In the years since Castlevania: Symphony of the Night helped define the genre, “Metroidvania” has gone from a bold archetype to a bullet-point feature. Quite a few games have iterated and riffed on Metroidvanias. But Castlevania series producer Koji Igarashi isn’t riffing on the genre with his latest project, Bloodstained: Ritual of the Night, so much as returning to convention.
But despite being relatively safe, Bloodstained is more than just its creator; its impeccable craftsmanship in level design and combat, quality-of-life improvements, and unique flavor help it stand on its own in a crowded landscape.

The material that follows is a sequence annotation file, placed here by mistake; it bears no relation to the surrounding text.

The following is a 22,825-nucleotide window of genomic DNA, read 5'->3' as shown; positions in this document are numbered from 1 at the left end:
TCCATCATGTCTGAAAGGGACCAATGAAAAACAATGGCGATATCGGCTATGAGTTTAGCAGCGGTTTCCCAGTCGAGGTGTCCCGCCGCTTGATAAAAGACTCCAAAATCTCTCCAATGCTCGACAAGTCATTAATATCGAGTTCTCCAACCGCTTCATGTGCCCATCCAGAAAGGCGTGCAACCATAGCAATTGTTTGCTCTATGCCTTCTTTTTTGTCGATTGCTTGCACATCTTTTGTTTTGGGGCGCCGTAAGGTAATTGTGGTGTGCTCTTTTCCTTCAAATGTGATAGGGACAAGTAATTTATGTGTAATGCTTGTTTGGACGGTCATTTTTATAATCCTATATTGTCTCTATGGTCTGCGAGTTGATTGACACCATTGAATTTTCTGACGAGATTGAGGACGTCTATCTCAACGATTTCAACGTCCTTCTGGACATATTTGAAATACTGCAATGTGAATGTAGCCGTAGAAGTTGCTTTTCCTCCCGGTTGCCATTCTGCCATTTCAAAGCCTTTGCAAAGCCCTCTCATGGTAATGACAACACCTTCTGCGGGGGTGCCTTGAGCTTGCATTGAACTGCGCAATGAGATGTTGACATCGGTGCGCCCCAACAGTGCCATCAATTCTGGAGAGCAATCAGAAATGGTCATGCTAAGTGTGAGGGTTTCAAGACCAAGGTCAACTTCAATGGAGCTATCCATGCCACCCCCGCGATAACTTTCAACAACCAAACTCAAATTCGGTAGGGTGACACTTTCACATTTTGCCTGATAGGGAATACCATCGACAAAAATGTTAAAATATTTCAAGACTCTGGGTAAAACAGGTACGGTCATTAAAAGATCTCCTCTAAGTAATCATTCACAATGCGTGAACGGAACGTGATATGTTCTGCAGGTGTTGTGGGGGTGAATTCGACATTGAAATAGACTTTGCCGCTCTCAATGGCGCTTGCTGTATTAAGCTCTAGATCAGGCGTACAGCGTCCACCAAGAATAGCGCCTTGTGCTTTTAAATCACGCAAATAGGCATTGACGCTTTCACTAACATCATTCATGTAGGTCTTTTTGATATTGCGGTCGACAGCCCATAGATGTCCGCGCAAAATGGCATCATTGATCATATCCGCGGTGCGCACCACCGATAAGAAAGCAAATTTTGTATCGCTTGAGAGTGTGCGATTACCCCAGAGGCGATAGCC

Bloodstained: Ritual of the Night feels comfortable and familiar, even down to the color-coded map that reveals itself during the course of the game. Like its predecessors in the Castlevania series, your hero Miriam needs to strike even the most basic of enemies four or five times to defeat them, and the lack of agility at first can feel stiff and restrictive.
This can actually seem discordant with memories of games like Symphony of the Night, but the familiarity will return as Miriam grows more powerful and the game becomes more recognizable along with her.